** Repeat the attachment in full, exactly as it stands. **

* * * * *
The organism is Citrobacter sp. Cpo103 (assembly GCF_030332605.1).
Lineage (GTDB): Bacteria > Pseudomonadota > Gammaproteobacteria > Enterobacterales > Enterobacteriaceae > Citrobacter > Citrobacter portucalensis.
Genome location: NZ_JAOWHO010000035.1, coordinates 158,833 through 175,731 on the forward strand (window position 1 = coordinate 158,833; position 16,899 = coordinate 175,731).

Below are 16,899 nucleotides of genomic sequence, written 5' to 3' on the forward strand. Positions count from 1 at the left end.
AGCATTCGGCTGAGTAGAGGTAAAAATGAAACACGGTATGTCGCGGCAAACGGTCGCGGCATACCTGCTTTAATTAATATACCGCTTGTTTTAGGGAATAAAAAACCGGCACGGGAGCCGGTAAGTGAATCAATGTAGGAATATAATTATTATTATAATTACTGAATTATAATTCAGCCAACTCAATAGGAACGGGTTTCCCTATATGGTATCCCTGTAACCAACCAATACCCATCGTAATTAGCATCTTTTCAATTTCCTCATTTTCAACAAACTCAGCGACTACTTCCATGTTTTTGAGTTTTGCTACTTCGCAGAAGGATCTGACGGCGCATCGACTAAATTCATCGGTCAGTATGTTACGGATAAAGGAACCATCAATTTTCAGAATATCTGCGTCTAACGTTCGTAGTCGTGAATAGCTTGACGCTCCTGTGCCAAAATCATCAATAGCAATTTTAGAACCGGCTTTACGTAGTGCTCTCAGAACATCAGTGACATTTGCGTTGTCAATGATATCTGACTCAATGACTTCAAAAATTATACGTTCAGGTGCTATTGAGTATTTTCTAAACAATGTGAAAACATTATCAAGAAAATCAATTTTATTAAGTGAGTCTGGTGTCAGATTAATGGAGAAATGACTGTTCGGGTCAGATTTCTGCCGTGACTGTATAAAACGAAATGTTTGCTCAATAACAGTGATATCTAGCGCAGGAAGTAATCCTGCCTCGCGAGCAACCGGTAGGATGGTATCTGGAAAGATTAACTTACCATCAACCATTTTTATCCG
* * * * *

The organism is Citrobacter sp. Cpo103 (assembly GCF_030332605.1).
Lineage (GTDB): Bacteria > Pseudomonadota > Gammaproteobacteria > Enterobacterales > Enterobacteriaceae > Citrobacter > Citrobacter portucalensis.
Genome location: NZ_JAOWHO010000035.1, coordinates 158,833 through 175,731 on the forward strand (window position 1 = coordinate 158,833; position 16,899 = coordinate 175,731).

Below are 16,899 nucleotides of genomic sequence, written 5' to 3' on the forward strand. Positions count from 1 at the left end.
AGCATTCGGCTGAGTAGAGGTAAAAATGAAACACGGTATGTCGCGGCAAACGGTCGCGGCATACCTGCTTTAATTAATATACCGCTTGTTTTAGGGAATAAAAAACCGGCACGGGAGCCGGTAAGTGAATCAATGTAGGAATATAATTATTATTATAATTACTGAATTATAATTCAGCCAACTCAATAGGAACGGGTTTCCCTATATGGTATCCCTGTAACCAACCAATACCCATCGTAATTAGCATCTTTTCAATTTCCTCATTTTCAACAAACTCAGCGACTACTTCCATGTTTTTGAGTTTTGCTACTTCGCAGAAGGATCTGACGGCGCATCGACTAAATTCATCGGTCAGTATGTTACGGATAAAGGAACCATCAATTTTCAGAATATCTGCGTCTAACGTTCGTAGTCGTGAATAGCTTGACGCTCCTGTGCCAAAATCATCAATAGCAATTTTAGAACCGGCTTTACGTAGTGCTCTCAGAACATCAGTGACATTTGCGTTGTCAATGATATCTGACTCAATGACTTCAAAAATTATACGTTCAGGTGCTATTGAGTATTTTCTAAACAATGTGAAAACATTATCAAGAAAATCAATTTTATTAAGTGAGTCTGGTGTCAGATTAATGGAGAAATGACTGTTCGGGTCAGATTTCTGCCGTGACTGTATAAAACGAAATGTTTGCTCAATAACAGTGATATCTAGCGCAGGAAGTAATCCTGCCTCGCGAGCAACCGGTAGGATGGTATCTGGAAAGATTAACTTACCATCAACCATTTTTATCCG